By Ryan Vermette, High School Math Teacher
I have taught high school math at Boston Prep for the past three years, and each fall, during the first week of school, I have attended a house retreat with my advisees and the rest of the Sinceritas house. At Boston Prep, houses are small communities within our high school community – a group of students and teachers who stay together for four years, pushing each other, supporting each other, and celebrating each other’s successes. At the beginning of each school year, houses travel offsite together for intensive retreats, designed to provide opportunities for students and teachers to build relationships with one another. Many of these opportunities, such as high-ropes courses, hiking, and personal reflection, push members of our community outside of their comfort zones, testing their courage both physically and emotionally. Retreats are designed to challenge students and help them build the foundation for a strong connection with their houses, but they also provide an opportunity for teachers to lead by example and challenges themselves. As a community, we strive to ask the same things of ourselves, as adults, that we ask from our students, and this expectation is no different for house retreats.
With that said, for the first three years I attended house retreats, I did not participate in many of the activities at any of the sites. My house spent two of my first three retreats at ropes courses, and I did not complete any of the elements made available to my house either year. I wanted to model courage for the students in my house and challenge myself appropriately, but I was fearful that the ropes courses would be too difficult for me because of an injury I suffered in college. When I was 20 years old, I was hit by a car while I was crossing the street, and as a result of the accident, I broke my right leg, broke two vertebrae in my neck, and suffered a spinal cord injury. I was initially paralyzed after the accident, but over a span of several years, I regained a significant amount of the mobility I lost. I now live my life independently of any assistive devices, but I am physically much weaker than I was prior to my accident.
Due to my spinal cord injury, I have been forced to think more critically about the accessibility of certain activities for me, and I have grown to be wary of extending myself beyond my physical limitations. The ropes courses my house visited always seemed beyond my physical ability, and for the first three years I attended the retreats, I did not even consider attempting them. As the current school year began and my house’s retreat approached, I anticipated that I would, once again, attend the retreat but opt out of participating in the ropes course.
On the day of the retreat, as students and teachers in my house were putting on their safety harnesses, a ninth grade student, Johnnyana, noticed that I wasn’t wearing a harness and asked if I planned to participate. I briefly explained to her that I don’t usually partake in physically strenuous tasks like traversing the ropes course because of the injury I sustained in college, and after patiently listening, she challenged me to reconsider my decision. Over the last six-and-a-half years, I have had hundreds of conversations about my accident, and occasionally, like Johnnyana did in this instance, people have challenged me in ways that intersect with my accident. The story of my accident is a very personal one to me and something about which I can quickly become defensive, but for whatever reason, I felt affirmed by Johnnyana in her challenge of me. I knew she wouldn’t think differently of me if I didn’t participate but that, in the case that I did, she would be there cheering me on and supporting me.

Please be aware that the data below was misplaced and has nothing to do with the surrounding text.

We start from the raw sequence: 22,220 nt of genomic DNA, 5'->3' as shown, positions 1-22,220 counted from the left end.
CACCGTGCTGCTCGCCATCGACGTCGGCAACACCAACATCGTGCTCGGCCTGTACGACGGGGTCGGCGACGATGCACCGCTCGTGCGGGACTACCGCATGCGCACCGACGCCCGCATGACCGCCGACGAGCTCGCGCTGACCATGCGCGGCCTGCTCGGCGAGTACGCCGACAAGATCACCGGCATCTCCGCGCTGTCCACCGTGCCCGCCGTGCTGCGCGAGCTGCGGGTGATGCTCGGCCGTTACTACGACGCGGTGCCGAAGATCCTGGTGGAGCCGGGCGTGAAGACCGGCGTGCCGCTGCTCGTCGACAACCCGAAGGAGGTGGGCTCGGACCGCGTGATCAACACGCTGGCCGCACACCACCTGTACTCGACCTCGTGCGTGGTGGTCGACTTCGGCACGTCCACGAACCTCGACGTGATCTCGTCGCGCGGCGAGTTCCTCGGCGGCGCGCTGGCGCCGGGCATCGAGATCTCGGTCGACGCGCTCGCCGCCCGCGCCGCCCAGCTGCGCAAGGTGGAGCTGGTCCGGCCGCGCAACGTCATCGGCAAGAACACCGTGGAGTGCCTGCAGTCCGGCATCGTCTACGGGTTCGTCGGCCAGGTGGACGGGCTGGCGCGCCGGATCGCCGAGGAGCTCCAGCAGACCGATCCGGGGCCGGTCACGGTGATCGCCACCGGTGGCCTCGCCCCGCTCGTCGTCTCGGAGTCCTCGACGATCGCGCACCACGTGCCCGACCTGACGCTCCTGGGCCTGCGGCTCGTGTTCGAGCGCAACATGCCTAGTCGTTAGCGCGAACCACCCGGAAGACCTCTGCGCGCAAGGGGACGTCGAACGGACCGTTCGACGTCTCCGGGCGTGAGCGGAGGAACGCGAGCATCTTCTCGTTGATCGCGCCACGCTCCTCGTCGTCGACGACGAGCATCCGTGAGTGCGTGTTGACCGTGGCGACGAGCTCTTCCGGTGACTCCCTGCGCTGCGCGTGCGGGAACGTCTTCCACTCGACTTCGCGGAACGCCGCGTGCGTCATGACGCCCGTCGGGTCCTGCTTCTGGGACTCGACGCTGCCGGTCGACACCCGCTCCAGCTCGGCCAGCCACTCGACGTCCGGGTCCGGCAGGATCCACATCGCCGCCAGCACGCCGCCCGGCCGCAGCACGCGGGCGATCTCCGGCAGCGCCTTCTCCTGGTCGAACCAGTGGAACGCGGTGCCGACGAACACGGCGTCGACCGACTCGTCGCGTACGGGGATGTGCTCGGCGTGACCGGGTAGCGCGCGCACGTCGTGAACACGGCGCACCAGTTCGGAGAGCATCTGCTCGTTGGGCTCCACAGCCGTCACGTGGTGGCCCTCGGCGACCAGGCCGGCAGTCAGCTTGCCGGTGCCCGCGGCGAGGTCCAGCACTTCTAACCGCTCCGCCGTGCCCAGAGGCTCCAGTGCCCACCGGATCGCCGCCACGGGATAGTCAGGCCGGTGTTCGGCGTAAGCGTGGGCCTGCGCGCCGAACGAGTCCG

Over the next few hours, I completed two of the ropes courses at my house’s retreat, and although I was nervous for most of it, Johnnyana was there the whole time working with me and encouraging me. The experience left me feeling triumphant for attempting and successfully completing the ropes course for the first time since I started working at Boston Prep, but even more significantly, the experience left me feeling overwhelmed with gratitude. I felt grateful that Johnnyana took the courage to challenge me to participate, and I felt grateful that she did so with compassion and patience. I felt grateful to be part of a community that messages the importance of courage and compassion and that recognizes members of the community who demonstrate these virtues, and I felt grateful for being a part of a community that works so intentionally to create opportunities for students and teachers to experience opportunities like the retreat. My experience this year at the retreat is just one of many reasons the Boston Prep community feels like family to me, and I feel so grateful my career as a teacher has led me here.